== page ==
The Hero's Guide to Saving Your Kingdom

Book review by
Mary Eisenhart, Common Sense Media
The Hero's Guide to Saving Your Kingdom Book Poster Image
Engaging fairy tale spoof is clever and funny.

Parents say

age 7+
Based on 2 reviews

Kids say

age 7+
Based on 1 review

A lot or a little?

The parents' guide to what's in this book.

Educational value

Though it's often played for laughs, a life lesson and big theme here is that the popular story of certain events doesn't necessarily match what really happened and that the person who's spreading the story around may not have your best interests at heart -- and how to deal with this. Kids who already know a little German, or are learning the language, will be entertained by the mangled variations (e.g. "Deeb Rauber," the given name of the Bandit King) that pop up throughout the book.

Positive messages

The four oddball princes overcome -- and learn to respect -- their considerable differences to work together and become true heroes.

Positive role models & representations

Foppish Frederic, gigantic Gustav, swashbuckling Liam, and geeky Duncan all turn out to bring unlikely strengths as well as obvious weaknesses to their alliance. Ella (aka Cinderella), Liam's sister, Lila, and Rapunzel are all the equal of the princes and then some on the hero front -- and usually more resourceful. Even the giant Reese, enslaved to the villainess, is notably polite and considerate.

Violence & scariness

While it stays pretty much at the fairy tale level, there's definitely some violence. The witch turns her hapless henchmen into smoking piles of bacon when they fail to do her bidding, and a dragon unexpectedly devours a character. There's swordplay, but little of it seems to result in actual injury; likewise, a barroom brawl or two.

Language

What parents need to know

Parents need to know that Christopher Healy's The Hero's Guide to Saving Your Kingdom, a story of the "real" princes from four famous fairy tales who are on a mission to rescue runaway Cinderella, has the kind of inspired, well-crafted lunacy found in The Princess BrideMany jokes will be lost on kids (and others) who aren't familiar with the conventional tales of Cinderella, Snow White, Rapunzel, and Sleeping Beauty, and much of the humor seems directed as much at parents as kids. But young readers who are getting old enough to be a little suspicious of happily-ever-after endings will get a kick out of the oddball princes and resourceful princesses. There's some fairy tale violence: A witch turns henchmen who annoy her into smoking piles of bacon, and a dragon unexpectedly devours a character. There's also swordplay, but little of it seems to result in actual injury. Note: Author Healy reviews video games for Common Sense Media.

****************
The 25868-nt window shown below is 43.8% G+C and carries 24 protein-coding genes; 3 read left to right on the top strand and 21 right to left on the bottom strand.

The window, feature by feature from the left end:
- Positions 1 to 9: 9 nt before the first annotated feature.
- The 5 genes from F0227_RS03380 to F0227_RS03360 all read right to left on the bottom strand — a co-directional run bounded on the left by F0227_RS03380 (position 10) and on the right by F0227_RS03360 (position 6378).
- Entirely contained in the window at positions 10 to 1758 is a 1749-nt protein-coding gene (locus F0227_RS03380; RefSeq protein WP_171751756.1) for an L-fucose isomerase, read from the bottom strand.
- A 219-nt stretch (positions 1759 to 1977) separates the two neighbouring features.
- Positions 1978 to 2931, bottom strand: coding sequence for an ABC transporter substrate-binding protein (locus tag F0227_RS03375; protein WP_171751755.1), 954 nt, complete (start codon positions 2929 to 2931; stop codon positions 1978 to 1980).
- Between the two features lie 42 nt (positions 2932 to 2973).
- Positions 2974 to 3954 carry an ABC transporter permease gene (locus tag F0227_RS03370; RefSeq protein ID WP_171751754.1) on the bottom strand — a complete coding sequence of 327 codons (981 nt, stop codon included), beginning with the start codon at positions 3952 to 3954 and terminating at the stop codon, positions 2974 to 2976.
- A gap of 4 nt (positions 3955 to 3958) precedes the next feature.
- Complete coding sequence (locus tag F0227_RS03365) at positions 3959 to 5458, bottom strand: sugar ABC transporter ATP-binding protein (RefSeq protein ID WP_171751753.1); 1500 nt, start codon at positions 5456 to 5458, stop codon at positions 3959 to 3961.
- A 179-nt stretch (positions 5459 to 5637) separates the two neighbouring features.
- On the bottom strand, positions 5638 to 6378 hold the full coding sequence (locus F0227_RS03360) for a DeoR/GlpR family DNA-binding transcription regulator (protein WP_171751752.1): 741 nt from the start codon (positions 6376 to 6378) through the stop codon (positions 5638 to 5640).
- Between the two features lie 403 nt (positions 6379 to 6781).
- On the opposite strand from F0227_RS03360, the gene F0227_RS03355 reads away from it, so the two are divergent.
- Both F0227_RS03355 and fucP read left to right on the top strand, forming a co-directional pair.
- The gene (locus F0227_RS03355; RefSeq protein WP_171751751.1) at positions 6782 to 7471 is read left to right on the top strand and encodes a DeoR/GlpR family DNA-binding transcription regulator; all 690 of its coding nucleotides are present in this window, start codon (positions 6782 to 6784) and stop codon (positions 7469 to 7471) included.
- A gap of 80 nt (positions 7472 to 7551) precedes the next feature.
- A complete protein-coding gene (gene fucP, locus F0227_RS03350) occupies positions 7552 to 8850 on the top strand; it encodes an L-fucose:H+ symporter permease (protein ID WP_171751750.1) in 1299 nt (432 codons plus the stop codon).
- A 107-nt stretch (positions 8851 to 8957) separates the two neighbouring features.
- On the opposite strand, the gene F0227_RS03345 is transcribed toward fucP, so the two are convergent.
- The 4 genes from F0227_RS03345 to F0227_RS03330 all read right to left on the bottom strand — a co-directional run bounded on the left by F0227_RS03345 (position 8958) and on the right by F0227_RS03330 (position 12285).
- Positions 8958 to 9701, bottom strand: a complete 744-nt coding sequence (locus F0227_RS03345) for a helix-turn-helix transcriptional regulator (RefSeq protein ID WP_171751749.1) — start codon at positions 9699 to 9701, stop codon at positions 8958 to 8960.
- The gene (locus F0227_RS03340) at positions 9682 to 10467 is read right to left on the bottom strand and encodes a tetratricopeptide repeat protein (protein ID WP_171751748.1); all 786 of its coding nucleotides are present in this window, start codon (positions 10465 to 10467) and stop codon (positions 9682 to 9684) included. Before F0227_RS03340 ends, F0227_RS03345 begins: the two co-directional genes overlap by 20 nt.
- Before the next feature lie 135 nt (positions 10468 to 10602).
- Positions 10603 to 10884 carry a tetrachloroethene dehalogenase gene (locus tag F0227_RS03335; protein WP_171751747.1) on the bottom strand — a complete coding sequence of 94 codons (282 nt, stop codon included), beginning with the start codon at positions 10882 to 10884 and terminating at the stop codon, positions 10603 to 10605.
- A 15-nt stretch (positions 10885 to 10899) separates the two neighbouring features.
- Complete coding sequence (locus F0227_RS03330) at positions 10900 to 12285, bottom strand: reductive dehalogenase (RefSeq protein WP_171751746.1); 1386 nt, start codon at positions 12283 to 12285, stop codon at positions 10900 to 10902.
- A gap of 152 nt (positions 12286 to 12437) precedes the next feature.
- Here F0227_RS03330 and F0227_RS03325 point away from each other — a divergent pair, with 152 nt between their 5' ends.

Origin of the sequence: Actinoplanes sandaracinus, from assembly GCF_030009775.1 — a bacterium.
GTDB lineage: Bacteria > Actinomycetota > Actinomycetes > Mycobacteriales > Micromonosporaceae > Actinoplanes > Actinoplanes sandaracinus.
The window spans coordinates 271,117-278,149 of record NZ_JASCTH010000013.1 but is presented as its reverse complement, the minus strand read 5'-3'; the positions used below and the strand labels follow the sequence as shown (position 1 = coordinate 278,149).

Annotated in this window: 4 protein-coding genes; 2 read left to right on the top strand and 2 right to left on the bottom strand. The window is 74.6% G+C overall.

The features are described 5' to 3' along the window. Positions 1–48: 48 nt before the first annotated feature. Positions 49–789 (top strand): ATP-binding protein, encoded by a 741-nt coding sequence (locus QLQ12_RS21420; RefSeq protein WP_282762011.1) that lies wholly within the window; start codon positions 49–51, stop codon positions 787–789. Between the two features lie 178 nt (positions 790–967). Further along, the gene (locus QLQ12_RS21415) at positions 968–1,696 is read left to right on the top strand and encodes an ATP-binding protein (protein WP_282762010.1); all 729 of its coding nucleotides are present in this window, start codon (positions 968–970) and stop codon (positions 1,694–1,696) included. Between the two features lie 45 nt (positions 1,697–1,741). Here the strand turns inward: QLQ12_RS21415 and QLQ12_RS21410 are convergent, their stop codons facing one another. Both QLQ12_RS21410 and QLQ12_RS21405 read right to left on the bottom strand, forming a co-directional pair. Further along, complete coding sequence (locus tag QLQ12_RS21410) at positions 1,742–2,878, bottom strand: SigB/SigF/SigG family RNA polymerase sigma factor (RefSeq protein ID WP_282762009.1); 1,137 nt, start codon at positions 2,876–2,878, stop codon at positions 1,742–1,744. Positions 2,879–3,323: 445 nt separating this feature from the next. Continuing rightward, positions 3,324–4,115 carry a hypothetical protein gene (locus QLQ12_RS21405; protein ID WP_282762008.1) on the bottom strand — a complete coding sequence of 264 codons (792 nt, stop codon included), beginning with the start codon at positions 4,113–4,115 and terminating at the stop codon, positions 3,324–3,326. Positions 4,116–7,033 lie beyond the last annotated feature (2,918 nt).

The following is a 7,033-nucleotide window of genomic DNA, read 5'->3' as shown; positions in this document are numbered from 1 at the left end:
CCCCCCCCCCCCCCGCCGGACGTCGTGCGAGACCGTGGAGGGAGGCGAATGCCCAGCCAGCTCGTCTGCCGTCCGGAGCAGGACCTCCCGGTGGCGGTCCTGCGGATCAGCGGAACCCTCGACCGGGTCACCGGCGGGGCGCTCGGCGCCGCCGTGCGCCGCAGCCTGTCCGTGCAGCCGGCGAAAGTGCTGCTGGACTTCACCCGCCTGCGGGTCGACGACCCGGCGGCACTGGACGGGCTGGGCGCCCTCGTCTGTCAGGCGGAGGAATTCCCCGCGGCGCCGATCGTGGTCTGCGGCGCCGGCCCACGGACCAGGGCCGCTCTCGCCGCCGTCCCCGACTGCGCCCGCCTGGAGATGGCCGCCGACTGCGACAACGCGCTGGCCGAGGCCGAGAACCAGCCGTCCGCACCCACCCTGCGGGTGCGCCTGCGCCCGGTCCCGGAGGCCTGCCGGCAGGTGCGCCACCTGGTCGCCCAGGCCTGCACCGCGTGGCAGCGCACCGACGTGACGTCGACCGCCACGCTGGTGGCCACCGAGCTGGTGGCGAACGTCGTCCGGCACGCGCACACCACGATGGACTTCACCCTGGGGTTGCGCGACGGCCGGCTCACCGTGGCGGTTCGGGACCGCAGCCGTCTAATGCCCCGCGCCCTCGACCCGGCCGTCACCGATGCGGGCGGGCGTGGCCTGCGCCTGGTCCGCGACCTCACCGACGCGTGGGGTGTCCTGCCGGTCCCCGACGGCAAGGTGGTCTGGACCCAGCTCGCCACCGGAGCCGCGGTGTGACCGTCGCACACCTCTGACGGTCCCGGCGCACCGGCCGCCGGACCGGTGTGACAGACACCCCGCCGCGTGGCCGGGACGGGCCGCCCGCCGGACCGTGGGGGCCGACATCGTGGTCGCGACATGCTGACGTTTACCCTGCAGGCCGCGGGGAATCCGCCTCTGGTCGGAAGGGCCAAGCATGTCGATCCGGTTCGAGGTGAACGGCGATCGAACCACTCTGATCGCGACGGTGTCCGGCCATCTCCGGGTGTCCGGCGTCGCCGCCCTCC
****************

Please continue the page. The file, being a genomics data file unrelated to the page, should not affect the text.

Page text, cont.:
User Reviews

Parent of a 6 and 7 year old Written byNMCMom October 5, 2012

This one is a Hero in our house!

This is one of those rare books that kept my 7yr old son and 6yr old daughter begging me to keep on reading! The story contains familiar princess/prince charact... Continue reading
Adult Written byBook admirer June 11, 2012

Great new author

Engaging tome, that will keep them laughing AND reading. Well thought out and will help build their vocab skills. Ps. Adults will enjoy it too.
Kid, 12 years old April 22, 2016

Great Book!

This is a really great book! I really like it and it kept me on my toes. This book puts a spin on classic fairy tale characters. There is some fighting, but not... Continue reading

What's the story?

Despite being forever labeled "Prince Charming" thanks to those pesky fairy tale writers, the princes involved in the tales of Cinderella, Rapunzel, Sleeping Beauty, and Snow White are actually named Frederic, Gustav, Liam, and Duncan. And the whole "happily ever after" thing didn't turn out that way. So when the former Cinderella flees Frederic's kingdom in search of a more adventurous life, all four princes suddenly get acquainted and are forced to help one another other out. Assorted villains are up to no good, requiring Frederic, Gustav, Liam, and Duncan to foil their evil schemes.

Is it any good?

Wacky plot twists rule the day, bearing with them quite a few life lessons about friendship, greed, fame, families, and unwarranted assumptions. First-time author Christopher Healy has spent a number of years reviewing children's books and media (including video games for Common Sense Media), and while that could have resulted in THE HERO'S GUIDE TO SAVING YOUR KINGDOM being precious, self-conscious, and trite, things actually turn out much more happily.

Along with a lot of wiseacre asides, Healy delivers four princes who bond, learn a lot, and are fun to watch in the process. And his female characters are formidable, whether they're saving a prince from some dire fix or plotting the ruin of multiple kingdoms.

Talk to your kids about ...

  • Families can talk about why the traditional versions of the fairy tales have the heroines as helpless innocents in need of rescue by strong heroes. Do you prefer versions where they're perfectly capable of rescuing themselves?

  • How does each prince's surprising "hero" quality relate to what the other princes thought were his most annoying traits?

  • If you had to pick one of these characters as your companion on an adventure, who would you pick, and why?

  • The princes learn the hard way how a false version of events can get out of control and how tale tellers can distort the facts to suit themselves. In our day, do you think that happens on the Internet? 

Book details

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